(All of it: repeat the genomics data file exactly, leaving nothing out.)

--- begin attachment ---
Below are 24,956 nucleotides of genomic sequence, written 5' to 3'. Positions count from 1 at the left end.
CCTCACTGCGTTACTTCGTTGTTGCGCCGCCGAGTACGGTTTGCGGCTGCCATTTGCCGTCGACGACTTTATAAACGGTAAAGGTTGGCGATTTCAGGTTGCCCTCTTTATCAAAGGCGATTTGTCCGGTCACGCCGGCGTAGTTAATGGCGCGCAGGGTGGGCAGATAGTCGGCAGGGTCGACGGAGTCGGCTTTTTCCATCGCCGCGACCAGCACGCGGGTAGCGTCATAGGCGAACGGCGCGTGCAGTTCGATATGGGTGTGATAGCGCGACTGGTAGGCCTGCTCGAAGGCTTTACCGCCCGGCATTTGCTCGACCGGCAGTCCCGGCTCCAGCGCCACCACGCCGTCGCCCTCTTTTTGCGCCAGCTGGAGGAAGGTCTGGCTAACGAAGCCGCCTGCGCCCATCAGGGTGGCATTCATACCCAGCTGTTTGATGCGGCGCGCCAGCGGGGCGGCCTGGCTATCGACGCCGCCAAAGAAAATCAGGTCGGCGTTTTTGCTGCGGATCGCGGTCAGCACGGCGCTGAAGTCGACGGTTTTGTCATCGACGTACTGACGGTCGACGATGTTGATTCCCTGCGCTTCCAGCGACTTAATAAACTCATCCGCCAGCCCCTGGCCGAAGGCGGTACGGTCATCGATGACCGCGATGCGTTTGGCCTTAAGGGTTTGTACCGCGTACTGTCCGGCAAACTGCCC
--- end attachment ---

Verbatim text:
Below are 24,956 nucleotides of genomic sequence, written 5' to 3'. Positions count from 1 at the left end.
CCTCACTGCGTTACTTCGTTGTTGCGCCGCCGAGTACGGTTTGCGGCTGCCATTTGCCGTCGACGACTTTATAAACGGTAAAGGTTGGCGATTTCAGGTTGCCCTCTTTATCAAAGGCGATTTGTCCGGTCACGCCGGCGTAGTTAATGGCGCGCAGGGTGGGCAGATAGTCGGCAGGGTCGACGGAGTCGGCTTTTTCCATCGCCGCGACCAGCACGCGGGTAGCGTCATAGGCGAACGGCGCGTGCAGTTCGATATGGGTGTGATAGCGCGACTGGTAGGCCTGCTCGAAGGCTTTACCGCCCGGCATTTGCTCGACCGGCAGTCCCGGCTCCAGCGCCACCACGCCGTCGCCCTCTTTTTGCGCCAGCTGGAGGAAGGTCTGGCTAACGAAGCCGCCTGCGCCCATCAGGGTGGCATTCATACCCAGCTGTTTGATGCGGCGCGCCAGCGGGGCGGCCTGGCTATCGACGCCGCCAAAGAAAATCAGGTCGGCGTTTTTGCTGCGGATCGCGGTCAGCACGGCGCTGAAGTCGACGGTTTTGTCATCGACGTACTGACGGTCGACGATGTTGATTCCCTGCGCTTCCAGCGACTTAATAAACTCATCCGCCAGCCCCTGGCCGAAGGCGGTACGGTCATCGATGACCGCGATGCGTTTGGCCTTAAGGGTTTGTACCGCGTACTGTCCGGCAAACTGCCC